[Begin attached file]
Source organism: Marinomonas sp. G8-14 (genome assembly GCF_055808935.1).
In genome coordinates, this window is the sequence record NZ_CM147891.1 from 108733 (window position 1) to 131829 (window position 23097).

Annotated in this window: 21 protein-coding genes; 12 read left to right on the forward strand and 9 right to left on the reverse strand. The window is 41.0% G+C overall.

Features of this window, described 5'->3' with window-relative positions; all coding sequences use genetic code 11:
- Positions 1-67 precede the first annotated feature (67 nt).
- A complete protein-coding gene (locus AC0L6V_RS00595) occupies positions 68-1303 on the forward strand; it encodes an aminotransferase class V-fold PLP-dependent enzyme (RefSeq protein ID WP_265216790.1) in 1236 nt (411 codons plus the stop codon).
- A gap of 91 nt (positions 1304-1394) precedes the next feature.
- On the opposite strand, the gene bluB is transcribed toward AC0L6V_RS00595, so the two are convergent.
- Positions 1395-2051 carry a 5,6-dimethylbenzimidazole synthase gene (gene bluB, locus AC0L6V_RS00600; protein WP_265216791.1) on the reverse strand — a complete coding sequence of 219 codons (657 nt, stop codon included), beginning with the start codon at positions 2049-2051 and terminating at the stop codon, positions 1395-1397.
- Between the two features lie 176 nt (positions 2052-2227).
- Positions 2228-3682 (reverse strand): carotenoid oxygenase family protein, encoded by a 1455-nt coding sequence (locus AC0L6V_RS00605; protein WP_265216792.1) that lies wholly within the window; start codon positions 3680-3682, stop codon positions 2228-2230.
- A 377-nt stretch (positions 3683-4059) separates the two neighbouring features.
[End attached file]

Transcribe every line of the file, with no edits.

Source organism: Marinomonas sp. G8-14 (genome assembly GCF_055808935.1).
In genome coordinates, this window is the sequence record NZ_CM147891.1 from 108733 (window position 1) to 131829 (window position 23097).

Annotated in this window: 21 protein-coding genes; 12 read left to right on the forward strand and 9 right to left on the reverse strand. The window is 41.0% G+C overall.

Features of this window, described 5'->3' with window-relative positions; all coding sequences use genetic code 11:
- Positions 1-67 precede the first annotated feature (67 nt).
- A complete protein-coding gene (locus AC0L6V_RS00595) occupies positions 68-1303 on the forward strand; it encodes an aminotransferase class V-fold PLP-dependent enzyme (RefSeq protein ID WP_265216790.1) in 1236 nt (411 codons plus the stop codon).
- A gap of 91 nt (positions 1304-1394) precedes the next feature.
- On the opposite strand, the gene bluB is transcribed toward AC0L6V_RS00595, so the two are convergent.
- Positions 1395-2051 carry a 5,6-dimethylbenzimidazole synthase gene (gene bluB, locus AC0L6V_RS00600; protein WP_265216791.1) on the reverse strand — a complete coding sequence of 219 codons (657 nt, stop codon included), beginning with the start codon at positions 2049-2051 and terminating at the stop codon, positions 1395-1397.
- Between the two features lie 176 nt (positions 2052-2227).
- Positions 2228-3682 (reverse strand): carotenoid oxygenase family protein, encoded by a 1455-nt coding sequence (locus AC0L6V_RS00605; protein WP_265216792.1) that lies wholly within the window; start codon positions 3680-3682, stop codon positions 2228-2230.
- A 377-nt stretch (positions 3683-4059) separates the two neighbouring features.